Spring Break. Woo.

Spring break is here, and for most students, that means one thing: going home. What it's like for the silent majority that doesn't make it to Cancun?
March 14, 2008
 

Siggy's WaterWorks seems like an ideal place to spend a week off school. The sky is always in high resolution. You'll never have to worry about sunburn or sand between the toes. Best of all, it's free. Yet on a recent sunny spring afternoon, the exotic island was deserted save for a lone student floating in midair.

For all their apparent popularity, such tropical locales are the exception in college students' spring break travel plans, and not only because Siggy's exists only in the virtual world of Second Life. Despite the yearly pressure to venture to hot spots like South Padre Island, Cancún or Jamaica, most students opt instead for school-sponsored service trips, staying on campus -- or just plain going home.

That was the case last week for Jill Caldera, a junior at Empire State College in Saratoga Springs, N.Y., and, at the time, the lone denizen of Siggy's WaterWorks Island. "Not really sure, just relaxing :)," she said when asked what she was doing there. But while her avatar pranced and flew around the island, in real life she was sitting at home between terms. Like many other students on break, she said she was planning on spending time with friends.

That number might actually be increasing. Out of the over 11 million full-time college students in America, only tens of thousands make it to the kinds of places documented in the Girls Gone Wild series. According to a survey conducted this year by the National Association of College Stores, 37 percent of students who responded said they were going home for the break and 28 percent said they would work, while 5 percent were going on volunteer trips and 6 percent simply said they would "do nothing." Just under a quarter said they were "taking a special trip."

Rough estimates provided by Jeff Jacobsen, president of the college tour operator Student Travel Services, suggest that 85,000 to 95,000 students visit Cancún, Acapulco, Jamaica and the Bahamas combined each year.

On top of that, he said, rising tuition costs may have contributed to a modest decline in the number of students going on spring break trips over the past several years. It's unclear whether the credit crunch, record gas prices and the spiraling dollar will cause similar damage in the spring break tourism market this year, or if they'll make prices for some Caribbean locations more attractive. Initial reports have already suggested that fewer families are planning long-distance trips during the pre-summer months. Some also worry that new passport restrictions will put a damper on the number of students going abroad, and American beaches on the Gulf of Mexico saw boosts in visitor spending last year.

Murray MacDonald, the associate director of undergraduate housing at Dartmouth College, said the number of students staying on campus in the spring "interim" period between terms this year -- usually between 600 and 650 out of 3,400 students in college-affiliated housing -- is "probably going up." Students who remain on campus usually do so because they have jobs or live abroad and can't go home, he said.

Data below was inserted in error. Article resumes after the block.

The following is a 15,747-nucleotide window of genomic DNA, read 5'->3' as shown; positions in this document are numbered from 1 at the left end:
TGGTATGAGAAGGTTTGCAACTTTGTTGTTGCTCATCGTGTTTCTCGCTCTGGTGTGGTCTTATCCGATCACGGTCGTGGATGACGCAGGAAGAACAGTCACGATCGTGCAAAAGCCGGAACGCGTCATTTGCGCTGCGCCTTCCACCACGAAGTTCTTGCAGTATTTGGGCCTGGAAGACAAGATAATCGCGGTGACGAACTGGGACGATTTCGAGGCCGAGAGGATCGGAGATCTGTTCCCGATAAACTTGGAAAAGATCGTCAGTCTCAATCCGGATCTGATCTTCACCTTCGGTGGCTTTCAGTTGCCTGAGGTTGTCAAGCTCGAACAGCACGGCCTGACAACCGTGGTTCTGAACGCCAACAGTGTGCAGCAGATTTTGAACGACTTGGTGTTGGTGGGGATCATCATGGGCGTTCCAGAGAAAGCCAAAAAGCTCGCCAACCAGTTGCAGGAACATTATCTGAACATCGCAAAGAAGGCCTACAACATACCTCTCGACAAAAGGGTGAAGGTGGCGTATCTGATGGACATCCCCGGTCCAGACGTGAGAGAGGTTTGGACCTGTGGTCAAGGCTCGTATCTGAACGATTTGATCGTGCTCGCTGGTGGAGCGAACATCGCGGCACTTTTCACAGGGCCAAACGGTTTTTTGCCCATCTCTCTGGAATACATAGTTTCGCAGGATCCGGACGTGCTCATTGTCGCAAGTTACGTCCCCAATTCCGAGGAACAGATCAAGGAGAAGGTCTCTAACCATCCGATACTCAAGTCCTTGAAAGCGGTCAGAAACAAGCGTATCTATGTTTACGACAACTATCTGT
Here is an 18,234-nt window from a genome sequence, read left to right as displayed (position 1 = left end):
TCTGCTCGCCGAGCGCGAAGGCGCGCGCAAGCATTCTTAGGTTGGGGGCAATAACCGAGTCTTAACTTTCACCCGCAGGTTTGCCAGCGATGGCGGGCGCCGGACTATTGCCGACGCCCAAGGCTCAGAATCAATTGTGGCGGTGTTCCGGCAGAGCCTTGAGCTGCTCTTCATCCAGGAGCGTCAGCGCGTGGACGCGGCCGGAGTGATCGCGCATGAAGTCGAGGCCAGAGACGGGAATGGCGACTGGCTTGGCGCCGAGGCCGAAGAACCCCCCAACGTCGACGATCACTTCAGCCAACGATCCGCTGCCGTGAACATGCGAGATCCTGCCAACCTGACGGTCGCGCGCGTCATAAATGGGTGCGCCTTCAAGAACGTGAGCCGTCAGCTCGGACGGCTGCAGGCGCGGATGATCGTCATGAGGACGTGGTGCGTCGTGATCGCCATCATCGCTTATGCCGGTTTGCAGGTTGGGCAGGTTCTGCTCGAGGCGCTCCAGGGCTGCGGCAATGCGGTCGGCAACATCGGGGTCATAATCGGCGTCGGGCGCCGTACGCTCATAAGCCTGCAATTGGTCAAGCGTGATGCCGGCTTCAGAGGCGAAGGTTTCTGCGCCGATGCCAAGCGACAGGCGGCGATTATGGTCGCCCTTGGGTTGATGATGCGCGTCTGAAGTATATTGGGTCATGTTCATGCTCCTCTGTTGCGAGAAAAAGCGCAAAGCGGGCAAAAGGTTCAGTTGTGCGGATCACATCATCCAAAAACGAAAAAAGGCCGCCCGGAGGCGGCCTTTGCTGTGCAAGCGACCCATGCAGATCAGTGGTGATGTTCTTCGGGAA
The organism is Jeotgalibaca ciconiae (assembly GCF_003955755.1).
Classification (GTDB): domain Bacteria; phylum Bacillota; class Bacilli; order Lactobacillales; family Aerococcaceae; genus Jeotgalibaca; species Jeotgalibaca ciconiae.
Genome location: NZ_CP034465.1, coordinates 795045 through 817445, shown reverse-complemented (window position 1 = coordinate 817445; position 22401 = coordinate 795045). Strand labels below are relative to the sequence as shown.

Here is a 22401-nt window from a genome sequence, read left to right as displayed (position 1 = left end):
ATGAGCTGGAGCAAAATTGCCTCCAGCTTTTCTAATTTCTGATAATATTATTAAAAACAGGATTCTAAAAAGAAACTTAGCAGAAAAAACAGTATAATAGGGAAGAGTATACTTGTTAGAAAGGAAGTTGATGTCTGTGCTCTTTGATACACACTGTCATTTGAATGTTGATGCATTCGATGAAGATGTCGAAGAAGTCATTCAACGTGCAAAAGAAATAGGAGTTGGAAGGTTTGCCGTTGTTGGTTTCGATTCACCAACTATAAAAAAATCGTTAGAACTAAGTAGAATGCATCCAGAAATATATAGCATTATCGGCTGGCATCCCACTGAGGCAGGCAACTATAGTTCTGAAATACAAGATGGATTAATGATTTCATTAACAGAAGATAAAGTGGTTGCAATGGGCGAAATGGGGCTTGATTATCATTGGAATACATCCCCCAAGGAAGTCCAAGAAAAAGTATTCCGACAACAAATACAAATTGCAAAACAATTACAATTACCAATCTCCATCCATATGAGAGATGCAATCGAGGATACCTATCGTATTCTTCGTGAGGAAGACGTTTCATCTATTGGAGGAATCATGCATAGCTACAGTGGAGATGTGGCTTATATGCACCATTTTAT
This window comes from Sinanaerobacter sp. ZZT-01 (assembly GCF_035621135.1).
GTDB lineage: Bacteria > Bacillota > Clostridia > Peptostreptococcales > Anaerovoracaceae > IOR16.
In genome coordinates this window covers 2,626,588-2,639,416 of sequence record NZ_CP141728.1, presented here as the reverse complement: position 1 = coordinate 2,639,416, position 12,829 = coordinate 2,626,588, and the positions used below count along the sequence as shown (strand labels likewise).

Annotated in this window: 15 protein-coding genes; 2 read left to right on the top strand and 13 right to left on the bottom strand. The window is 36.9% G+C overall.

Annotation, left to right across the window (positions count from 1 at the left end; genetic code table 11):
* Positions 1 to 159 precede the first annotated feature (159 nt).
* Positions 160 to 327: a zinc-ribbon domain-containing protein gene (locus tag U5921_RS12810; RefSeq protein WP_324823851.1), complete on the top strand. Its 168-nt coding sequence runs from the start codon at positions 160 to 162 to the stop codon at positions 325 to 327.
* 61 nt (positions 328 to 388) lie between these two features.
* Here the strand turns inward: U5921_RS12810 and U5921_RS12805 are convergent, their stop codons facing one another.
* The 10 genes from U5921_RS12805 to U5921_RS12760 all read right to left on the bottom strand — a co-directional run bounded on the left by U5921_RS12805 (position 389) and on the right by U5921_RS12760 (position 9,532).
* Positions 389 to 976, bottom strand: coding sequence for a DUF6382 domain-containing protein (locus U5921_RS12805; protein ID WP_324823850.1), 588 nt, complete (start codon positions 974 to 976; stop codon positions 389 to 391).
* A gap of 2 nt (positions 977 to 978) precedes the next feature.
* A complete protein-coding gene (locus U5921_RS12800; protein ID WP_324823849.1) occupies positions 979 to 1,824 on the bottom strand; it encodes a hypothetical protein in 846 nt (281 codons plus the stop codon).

Elsbeth Lo, a senior at Cornell University from the Los Angeles area, is venturing home for her break next week. "Most of my other college friends either go home or go on service trips (alternative breaks, habitat, disaster relief)," she said in an e-mail. "I don't think any of my friends actually go on 'Spring Break, Woo' trips." But when she does run into students coming home from such trips, "I feel like I'm watching some sort of MTV reality show or something."

That awareness of the popular-culture notion of spring break as a nonstop beach party is widespread. Dori Zweig, a freshman at Gettysburg College, said she also spent her just-ended spring break at home in the Washington, D.C., metro area. "I'll be hanging out with some friends and family, but mostly just sleeping a lot and working on some school work," she said in an e-mail.

She added: "You always see these shows on TV, discussing college kids going crazy at spring break, but that's not really my scene. I do like to have a good time, but I also like just being around my friends in a close setting. Maybe sometime I'll go to Cancún or wherever for spring break, but not this time!"

Zweig isn't alone. To take one example, of the 42 members (out of about 100) of a Dartmouth sorority who responded to an internal questionnaire, well over half planned to go home or spend time with family. (One responded, "sleeping.") Many of the other respondents planned to study or train for their sports teams. Only a handful said they were going to a typical spring break resort locale.

Julia Schwartz, a senior in the sorority, had originally planned on a cruise in the Caribbean, then decided in favor of Miami. A variety of factors, from logistics to cost, forced many of her friends to back out each time. Now she's spending the break with her family instead.

"I don’t think that any of it necessarily was a result of [just] prohibitive cost; it was really just so many different things coming together between the cost and the time and the scheduling,” Schwartz said.

And anyway, planning ahead for spring break takes so much ... work.

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